Enormous change appears to be coming in the way dairies and other livestock operations are accustomed to using pharmaceuticals on their animals, says Christine Hoang, D.V.M. and Assistant Director of the Scientific Activities Division of the American Veterinary Medical Association.
Much stricter laws about the use of cephalosporins, including any use not stated on the label and any use for disease prevention, go into effect today (April 6). Longer term, she says the Food and Drug Administration is considering much tougher laws about extralabel use of antimicrobials in general, and their subtherapeutic use in feeds in particular.
Subtherapeutic use in feeds is definitely in FDA's crosshairs. She says it has even come up with a new term for the practice: "production uses." This alone is a strong suggestion that FDA wants to ban the practice. Why? Because antibiotics are only authorized for treatment of a diagnosed condition, not for enhancement of production efficiency.
An ‘umbrella' issue over all of these is the profoundly more serious, more thoroughly documented, farther-reaching, more time consuming, and more restrictive Veterinarian-Client-Patient Relationship (VCPR) that FDA wants to see. Higher cost of such relationships would seem inevitable for producers whose veterinarians choose to keep them as clients.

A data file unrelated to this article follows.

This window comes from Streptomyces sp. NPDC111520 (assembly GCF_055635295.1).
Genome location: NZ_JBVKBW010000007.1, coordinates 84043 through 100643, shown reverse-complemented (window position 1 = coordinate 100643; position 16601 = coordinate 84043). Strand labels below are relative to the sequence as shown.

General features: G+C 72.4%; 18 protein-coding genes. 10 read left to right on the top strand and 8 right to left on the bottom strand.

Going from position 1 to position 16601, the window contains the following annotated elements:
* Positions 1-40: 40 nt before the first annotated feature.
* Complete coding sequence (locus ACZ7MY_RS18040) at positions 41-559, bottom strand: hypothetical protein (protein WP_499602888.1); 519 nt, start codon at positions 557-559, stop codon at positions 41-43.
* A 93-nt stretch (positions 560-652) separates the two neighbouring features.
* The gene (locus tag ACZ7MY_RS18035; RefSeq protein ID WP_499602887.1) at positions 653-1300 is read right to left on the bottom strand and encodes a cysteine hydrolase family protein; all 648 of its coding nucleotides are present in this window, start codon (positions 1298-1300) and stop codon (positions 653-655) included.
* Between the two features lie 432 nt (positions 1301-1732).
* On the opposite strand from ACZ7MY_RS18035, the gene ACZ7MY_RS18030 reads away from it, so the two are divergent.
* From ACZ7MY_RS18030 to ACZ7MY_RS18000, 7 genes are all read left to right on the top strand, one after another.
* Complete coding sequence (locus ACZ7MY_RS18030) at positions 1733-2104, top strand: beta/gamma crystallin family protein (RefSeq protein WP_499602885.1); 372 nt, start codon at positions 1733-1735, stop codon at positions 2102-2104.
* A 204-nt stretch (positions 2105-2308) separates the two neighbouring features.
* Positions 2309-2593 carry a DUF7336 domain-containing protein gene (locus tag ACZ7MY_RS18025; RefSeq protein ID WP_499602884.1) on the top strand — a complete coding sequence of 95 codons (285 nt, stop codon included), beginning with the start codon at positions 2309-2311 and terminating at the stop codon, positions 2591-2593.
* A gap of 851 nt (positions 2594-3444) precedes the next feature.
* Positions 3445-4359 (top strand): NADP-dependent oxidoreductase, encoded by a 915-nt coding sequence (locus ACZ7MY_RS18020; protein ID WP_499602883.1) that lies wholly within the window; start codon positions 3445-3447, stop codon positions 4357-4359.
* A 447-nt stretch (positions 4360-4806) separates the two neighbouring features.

Hoang says FDA is paying great attention to one of the legal requirements of VCPRs as they apply to drug prescriptions and proper drug use: "Such a relationship can exist only when the veterinarian has recently seen and is personally acquainted with the keeping and care of the animal(s) by virtue of examination of the animal(s), and/or by medically appropriate and timely visits to the premises where the animal(s) are kept."
Dramatic changes in how dairies and other farms use pharmaceuticals on their animals seems likely if FDA gets its way – which it usually does.